Relief and joy washed over me as I called up Nishrin, then my kids, then my mom, then some others like Dr. Yasser, a couple of friends and so on. My family was delirious with joy, as I was. After some time, I called up Dr. Ali to inform him that as per his invite, I was leaving my room to go to his house for lunch. He had made an Egyptian dish called Fattah, and also Camel's hooves soup to have. The lunch was pretty heavy. I relaxed with him until half past three, then left to return to my room to rest until sundown.

In the evening, I ventured out, bought a few things for my house in Al Muwayh, had a chicken pizza at Osaimi Burger (the outlet is on Abu-Bakker Siddiq road, and I have had tea and even food on several other occasions before). The pizza was great. I could barely finish it! The accompanying Pepsi helped push it down. but I foresee some gastric upheavals tonight as I write this.

As expected, I woke up with stomach upset within an hour of falling asleep, beseiged by pain in the stomach area, along with a nausea so overpowering I had to rush to the toilet to induce a vomit. Howver, it didn't end there. The pain and discomfort only worsened over the next two hours. I  knew I needed to vomit it all out, so I kept returning to the loo to evacuate my gastric contents. There were huge gobs of cheese that kept coming out, and I retched and I retched. Finally, at half past two, I went out to search for a chemist. (Such shops are usually shut in the kingdom after midnight, and one has to rely on the emergency rooms of hospitals to seek any form of treatment or prescription.) Luckily, I chanced upon an open UNITED PHARMA outlet, and purchased a liquid antacid from there. I went back to my room, and over the next half an hour, I kept vomiting and ingesting more and more antacid, but there was no relief.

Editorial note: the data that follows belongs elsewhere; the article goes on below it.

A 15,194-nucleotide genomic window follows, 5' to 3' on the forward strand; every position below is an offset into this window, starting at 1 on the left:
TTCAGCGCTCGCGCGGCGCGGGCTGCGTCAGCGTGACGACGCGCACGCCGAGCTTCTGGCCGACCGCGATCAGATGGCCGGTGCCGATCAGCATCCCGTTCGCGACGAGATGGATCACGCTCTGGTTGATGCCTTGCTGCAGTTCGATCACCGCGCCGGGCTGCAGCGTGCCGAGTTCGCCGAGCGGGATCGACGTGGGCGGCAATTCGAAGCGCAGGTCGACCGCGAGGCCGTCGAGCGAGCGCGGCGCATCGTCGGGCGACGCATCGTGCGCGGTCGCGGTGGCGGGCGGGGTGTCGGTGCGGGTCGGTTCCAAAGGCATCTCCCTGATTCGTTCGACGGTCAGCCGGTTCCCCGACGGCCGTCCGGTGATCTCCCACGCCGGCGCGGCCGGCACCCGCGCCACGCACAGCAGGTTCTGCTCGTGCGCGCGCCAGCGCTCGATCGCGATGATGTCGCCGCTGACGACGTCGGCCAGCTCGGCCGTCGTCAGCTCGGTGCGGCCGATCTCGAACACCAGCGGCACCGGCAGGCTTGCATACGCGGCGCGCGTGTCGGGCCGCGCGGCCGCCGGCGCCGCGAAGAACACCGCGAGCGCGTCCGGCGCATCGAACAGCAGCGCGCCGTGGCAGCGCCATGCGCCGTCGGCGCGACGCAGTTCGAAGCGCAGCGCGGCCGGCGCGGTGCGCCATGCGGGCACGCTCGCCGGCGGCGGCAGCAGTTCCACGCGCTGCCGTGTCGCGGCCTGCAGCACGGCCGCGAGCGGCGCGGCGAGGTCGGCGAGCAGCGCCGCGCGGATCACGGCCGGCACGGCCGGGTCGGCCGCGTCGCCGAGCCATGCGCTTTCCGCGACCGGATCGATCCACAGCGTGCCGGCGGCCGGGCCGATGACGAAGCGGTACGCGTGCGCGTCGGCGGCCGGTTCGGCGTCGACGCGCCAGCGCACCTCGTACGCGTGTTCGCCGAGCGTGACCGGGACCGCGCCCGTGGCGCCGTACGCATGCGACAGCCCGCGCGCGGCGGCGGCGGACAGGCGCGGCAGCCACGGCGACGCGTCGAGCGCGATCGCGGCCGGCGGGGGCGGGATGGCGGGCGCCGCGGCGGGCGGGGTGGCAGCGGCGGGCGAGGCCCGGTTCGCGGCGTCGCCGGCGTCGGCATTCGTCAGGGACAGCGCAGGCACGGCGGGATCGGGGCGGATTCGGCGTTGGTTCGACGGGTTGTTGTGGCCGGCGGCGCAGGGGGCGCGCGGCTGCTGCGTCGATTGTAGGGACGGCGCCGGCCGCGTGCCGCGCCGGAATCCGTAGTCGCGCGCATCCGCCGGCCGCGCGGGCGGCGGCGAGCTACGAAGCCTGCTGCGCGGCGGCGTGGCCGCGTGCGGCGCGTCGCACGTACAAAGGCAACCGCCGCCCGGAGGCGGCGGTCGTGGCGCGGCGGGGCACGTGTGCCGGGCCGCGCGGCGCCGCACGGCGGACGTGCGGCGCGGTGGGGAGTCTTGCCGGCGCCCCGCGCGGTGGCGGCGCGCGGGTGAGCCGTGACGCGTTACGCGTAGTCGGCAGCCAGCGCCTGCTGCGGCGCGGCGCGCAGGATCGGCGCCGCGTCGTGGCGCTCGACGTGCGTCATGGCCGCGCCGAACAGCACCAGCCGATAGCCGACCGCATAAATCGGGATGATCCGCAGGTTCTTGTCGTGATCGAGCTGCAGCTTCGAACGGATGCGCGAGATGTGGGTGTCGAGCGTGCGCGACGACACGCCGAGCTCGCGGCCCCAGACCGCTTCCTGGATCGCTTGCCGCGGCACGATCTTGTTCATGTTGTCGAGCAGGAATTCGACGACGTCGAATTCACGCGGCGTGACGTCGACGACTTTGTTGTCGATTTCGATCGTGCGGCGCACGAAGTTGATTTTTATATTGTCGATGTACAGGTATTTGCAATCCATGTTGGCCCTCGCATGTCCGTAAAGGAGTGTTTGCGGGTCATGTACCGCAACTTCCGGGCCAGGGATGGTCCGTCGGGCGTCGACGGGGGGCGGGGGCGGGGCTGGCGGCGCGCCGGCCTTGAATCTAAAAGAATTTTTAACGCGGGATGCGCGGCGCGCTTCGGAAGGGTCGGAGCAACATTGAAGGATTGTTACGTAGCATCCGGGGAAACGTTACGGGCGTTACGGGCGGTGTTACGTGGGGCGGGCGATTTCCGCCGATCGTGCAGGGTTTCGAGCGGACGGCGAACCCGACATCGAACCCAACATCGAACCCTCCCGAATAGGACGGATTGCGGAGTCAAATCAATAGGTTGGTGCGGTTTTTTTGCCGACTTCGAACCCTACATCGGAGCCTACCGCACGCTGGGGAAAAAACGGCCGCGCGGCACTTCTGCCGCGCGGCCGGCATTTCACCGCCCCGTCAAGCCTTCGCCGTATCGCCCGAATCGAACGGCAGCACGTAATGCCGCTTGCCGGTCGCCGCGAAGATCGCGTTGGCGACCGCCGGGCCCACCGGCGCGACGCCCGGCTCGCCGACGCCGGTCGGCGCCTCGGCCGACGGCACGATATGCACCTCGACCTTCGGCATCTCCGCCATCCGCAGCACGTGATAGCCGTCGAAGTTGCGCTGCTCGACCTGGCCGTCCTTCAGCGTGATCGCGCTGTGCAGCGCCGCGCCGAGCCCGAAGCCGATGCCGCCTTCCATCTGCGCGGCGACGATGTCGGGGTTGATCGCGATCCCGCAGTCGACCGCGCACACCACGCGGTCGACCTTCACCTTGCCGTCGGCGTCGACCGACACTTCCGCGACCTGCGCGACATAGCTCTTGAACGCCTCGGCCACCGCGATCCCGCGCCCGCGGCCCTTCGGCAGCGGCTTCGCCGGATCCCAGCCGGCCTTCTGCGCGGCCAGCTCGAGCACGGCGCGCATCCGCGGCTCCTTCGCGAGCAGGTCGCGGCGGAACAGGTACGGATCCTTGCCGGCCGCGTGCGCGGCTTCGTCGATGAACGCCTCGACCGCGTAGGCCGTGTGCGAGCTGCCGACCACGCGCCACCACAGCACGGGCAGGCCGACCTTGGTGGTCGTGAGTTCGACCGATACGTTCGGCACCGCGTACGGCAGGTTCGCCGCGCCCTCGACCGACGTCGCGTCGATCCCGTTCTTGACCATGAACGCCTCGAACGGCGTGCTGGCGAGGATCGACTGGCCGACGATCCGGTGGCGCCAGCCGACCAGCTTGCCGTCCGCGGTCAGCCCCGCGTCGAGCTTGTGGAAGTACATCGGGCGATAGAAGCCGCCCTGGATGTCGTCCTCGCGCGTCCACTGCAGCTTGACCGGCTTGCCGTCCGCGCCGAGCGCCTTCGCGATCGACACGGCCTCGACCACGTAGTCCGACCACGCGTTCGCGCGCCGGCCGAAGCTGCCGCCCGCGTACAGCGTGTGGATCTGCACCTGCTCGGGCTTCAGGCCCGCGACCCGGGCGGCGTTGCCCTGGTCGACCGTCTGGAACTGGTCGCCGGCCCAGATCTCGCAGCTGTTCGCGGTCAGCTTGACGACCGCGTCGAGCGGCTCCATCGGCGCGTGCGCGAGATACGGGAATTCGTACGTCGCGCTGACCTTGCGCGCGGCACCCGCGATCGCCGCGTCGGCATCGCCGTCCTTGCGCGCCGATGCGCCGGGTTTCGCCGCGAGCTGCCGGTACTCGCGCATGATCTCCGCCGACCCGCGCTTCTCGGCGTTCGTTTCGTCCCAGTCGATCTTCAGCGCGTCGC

I tried to contact some of the doctors in Ta'if that I know, but no one picked up their phone. In desperation, at about 4:00 a.m., I drove to King Faisal Hospital, and requested a few tablets of Omeprazole or Pantoprazole (both highly effective acid-secretion preventers), but none was available in the ER Pharmacy. Eventually, I got a few tablets of Ranitidine. With this, I returned to my room, swallowed one, and then, after consulting my own physician in India (Dr. Shabbir Baldiwala), one more. This led to some relief and I continued to lie in bed till noon the next morning. Sleep was intermittent, but enough came to recuperate my body.

I skipped breakfast as well as lunch. In the afternoon, I went down and ate half a banana and drank one bottle of liquid curd. With this in my tummy (no longer burning), I went back to sleep for a few more hours in the afternoon. When I woke up, it was nearly half past four. I packed my things, and called up Dr. Ali to ask him if he would be returning with me, but he did not pick up the phone. Hence, I left, returning to Al Muwayh at a little after seven p.m. The adventure, or should I say, the misadventure, had come to a close.